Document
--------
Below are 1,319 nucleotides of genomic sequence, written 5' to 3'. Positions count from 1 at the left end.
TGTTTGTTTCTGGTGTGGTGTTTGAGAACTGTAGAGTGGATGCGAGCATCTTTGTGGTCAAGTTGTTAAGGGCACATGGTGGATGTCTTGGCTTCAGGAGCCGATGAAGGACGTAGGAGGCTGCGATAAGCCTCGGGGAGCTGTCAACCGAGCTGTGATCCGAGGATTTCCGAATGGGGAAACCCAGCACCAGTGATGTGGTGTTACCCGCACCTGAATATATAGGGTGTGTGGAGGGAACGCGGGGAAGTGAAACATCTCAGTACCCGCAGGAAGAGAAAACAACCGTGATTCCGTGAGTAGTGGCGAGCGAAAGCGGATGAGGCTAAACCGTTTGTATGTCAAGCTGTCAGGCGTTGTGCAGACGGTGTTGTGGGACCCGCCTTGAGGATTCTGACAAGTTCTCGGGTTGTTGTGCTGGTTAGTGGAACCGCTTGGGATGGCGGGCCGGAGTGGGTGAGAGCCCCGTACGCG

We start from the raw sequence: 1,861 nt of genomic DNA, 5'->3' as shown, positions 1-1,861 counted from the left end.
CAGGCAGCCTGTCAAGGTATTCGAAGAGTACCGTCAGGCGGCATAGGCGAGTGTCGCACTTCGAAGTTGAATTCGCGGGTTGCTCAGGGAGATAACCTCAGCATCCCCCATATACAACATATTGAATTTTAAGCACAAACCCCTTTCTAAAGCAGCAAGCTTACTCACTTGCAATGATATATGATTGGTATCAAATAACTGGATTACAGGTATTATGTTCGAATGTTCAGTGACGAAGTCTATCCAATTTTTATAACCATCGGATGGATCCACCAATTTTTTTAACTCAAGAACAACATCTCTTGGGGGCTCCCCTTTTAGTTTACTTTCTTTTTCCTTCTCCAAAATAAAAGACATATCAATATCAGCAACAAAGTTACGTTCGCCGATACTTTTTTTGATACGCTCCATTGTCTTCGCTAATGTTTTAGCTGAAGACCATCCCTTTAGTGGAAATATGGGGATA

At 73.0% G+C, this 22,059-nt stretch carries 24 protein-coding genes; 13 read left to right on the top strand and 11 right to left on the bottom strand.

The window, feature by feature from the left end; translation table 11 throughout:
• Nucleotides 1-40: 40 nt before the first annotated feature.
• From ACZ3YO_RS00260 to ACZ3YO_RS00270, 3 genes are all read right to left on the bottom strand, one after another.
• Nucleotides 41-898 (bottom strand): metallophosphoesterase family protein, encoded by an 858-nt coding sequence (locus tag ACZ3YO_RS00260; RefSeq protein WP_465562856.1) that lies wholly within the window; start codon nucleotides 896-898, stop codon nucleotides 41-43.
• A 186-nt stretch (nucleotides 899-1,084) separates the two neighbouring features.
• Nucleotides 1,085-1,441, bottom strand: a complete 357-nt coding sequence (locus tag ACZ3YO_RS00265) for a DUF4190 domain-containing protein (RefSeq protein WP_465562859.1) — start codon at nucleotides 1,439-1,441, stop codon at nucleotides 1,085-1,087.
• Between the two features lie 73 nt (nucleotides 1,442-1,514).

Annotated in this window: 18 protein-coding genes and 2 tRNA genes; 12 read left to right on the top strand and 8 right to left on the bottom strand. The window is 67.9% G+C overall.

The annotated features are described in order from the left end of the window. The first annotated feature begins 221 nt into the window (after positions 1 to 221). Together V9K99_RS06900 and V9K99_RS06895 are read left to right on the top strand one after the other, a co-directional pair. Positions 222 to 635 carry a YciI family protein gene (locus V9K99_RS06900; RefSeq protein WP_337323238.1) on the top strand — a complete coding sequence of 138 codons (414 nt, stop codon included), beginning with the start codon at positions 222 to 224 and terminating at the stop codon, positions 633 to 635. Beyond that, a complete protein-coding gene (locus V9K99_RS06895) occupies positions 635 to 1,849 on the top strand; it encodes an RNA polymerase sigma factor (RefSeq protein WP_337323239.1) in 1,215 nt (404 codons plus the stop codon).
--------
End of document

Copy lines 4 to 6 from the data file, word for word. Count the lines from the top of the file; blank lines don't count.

CAGGCAGCCTGTCAAGGTATTCGAAGAGTACCGTCAGGCGGCATAGGCGAGTGTCGCACTTCGAAGTTGAATTCGCGGGTTGCTCAGGGAGATAACCTCAGCATCCCCCATATACAACATATTGAATTTTAAGCACAAACCCCTTTCTAAAGCAGCAAGCTTACTCACTTGCAATGATATATGATTGGTATCAAATAACTGGATTACAGGTATTATGTTCGAATGTTCAGTGACGAAGTCTATCCAATTTTTATAACCATCGGATGGATCCACCAATTTTTTTAACTCAAGAACAACATCTCTTGGGGGCTCCCCTTTTAGTTTACTTTCTTTTTCCTTCTCCAAAATAAAAGACATATCAATATCAGCAACAAAGTTACGTTCGCCGATACTTTTTTTGATACGCTCCATTGTCTTCGCTAATGTTTTAGCTGAAGACCATCCCTTTAGTGGAAATATGGGGATA

At 73.0% G+C, this 22,059-nt stretch carries 24 protein-coding genes; 13 read left to right on the top strand and 11 right to left on the bottom strand.

The window, feature by feature from the left end; translation table 11 throughout: